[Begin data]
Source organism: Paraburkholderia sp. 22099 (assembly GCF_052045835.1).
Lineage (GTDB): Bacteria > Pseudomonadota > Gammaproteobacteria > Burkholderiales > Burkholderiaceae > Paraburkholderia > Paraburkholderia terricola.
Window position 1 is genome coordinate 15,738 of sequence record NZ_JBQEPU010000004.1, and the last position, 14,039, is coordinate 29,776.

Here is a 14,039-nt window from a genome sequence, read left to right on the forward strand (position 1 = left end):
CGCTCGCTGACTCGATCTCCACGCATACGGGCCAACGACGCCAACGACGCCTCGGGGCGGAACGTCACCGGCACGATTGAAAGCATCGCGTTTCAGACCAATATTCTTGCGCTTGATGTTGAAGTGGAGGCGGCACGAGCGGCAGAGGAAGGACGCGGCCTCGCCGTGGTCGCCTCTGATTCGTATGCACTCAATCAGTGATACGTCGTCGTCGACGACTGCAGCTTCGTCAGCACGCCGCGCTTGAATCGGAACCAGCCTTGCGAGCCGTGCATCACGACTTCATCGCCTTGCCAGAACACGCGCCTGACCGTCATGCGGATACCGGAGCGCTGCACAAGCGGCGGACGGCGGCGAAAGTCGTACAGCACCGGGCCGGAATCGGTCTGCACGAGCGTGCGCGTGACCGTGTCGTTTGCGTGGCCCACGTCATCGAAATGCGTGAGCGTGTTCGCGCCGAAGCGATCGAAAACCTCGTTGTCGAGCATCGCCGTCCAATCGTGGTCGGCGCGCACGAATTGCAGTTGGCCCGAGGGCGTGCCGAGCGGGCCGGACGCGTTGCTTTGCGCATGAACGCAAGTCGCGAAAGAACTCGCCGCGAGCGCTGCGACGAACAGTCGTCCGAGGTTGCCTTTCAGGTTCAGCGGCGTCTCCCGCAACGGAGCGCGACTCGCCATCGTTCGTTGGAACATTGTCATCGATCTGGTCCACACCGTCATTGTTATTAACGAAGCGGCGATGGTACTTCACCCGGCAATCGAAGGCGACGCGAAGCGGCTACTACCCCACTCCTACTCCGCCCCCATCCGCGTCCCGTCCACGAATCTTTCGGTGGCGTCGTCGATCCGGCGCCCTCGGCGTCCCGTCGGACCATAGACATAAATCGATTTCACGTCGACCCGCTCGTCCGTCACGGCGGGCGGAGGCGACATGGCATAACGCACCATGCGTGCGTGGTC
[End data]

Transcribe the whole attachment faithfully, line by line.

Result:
Source organism: Paraburkholderia sp. 22099 (assembly GCF_052045835.1).
Lineage (GTDB): Bacteria > Pseudomonadota > Gammaproteobacteria > Burkholderiales > Burkholderiaceae > Paraburkholderia > Paraburkholderia terricola.
Window position 1 is genome coordinate 15,738 of sequence record NZ_JBQEPU010000004.1, and the last position, 14,039, is coordinate 29,776.

Here is a 14,039-nt window from a genome sequence, read left to right on the forward strand (position 1 = left end):
CGCTCGCTGACTCGATCTCCACGCATACGGGCCAACGACGCCAACGACGCCTCGGGGCGGAACGTCACCGGCACGATTGAAAGCATCGCGTTTCAGACCAATATTCTTGCGCTTGATGTTGAAGTGGAGGCGGCACGAGCGGCAGAGGAAGGACGCGGCCTCGCCGTGGTCGCCTCTGATTCGTATGCACTCAATCAGTGATACGTCGTCGTCGACGACTGCAGCTTCGTCAGCACGCCGCGCTTGAATCGGAACCAGCCTTGCGAGCCGTGCATCACGACTTCATCGCCTTGCCAGAACACGCGCCTGACCGTCATGCGGATACCGGAGCGCTGCACAAGCGGCGGACGGCGGCGAAAGTCGTACAGCACCGGGCCGGAATCGGTCTGCACGAGCGTGCGCGTGACCGTGTCGTTTGCGTGGCCCACGTCATCGAAATGCGTGAGCGTGTTCGCGCCGAAGCGATCGAAAACCTCGTTGTCGAGCATCGCCGTCCAATCGTGGTCGGCGCGCACGAATTGCAGTTGGCCCGAGGGCGTGCCGAGCGGGCCGGACGCGTTGCTTTGCGCATGAACGCAAGTCGCGAAAGAACTCGCCGCGAGCGCTGCGACGAACAGTCGTCCGAGGTTGCCTTTCAGGTTCAGCGGCGTCTCCCGCAACGGAGCGCGACTCGCCATCGTTCGTTGGAACATTGTCATCGATCTGGTCCACACCGTCATTGTTATTAACGAAGCGGCGATGGTACTTCACCCGGCAATCGAAGGCGACGCGAAGCGGCTACTACCCCACTCCTACTCCGCCCCCATCCGCGTCCCGTCCACGAATCTTTCGGTGGCGTCGTCGATCCGGCGCCCTCGGCGTCCCGTCGGACCATAGACATAAATCGATTTCACGTCGACCCGCTCGTCCGTCACGGCGGGCGGAGGCGACATGGCATAACGCACCATGCGTGCGTGGTC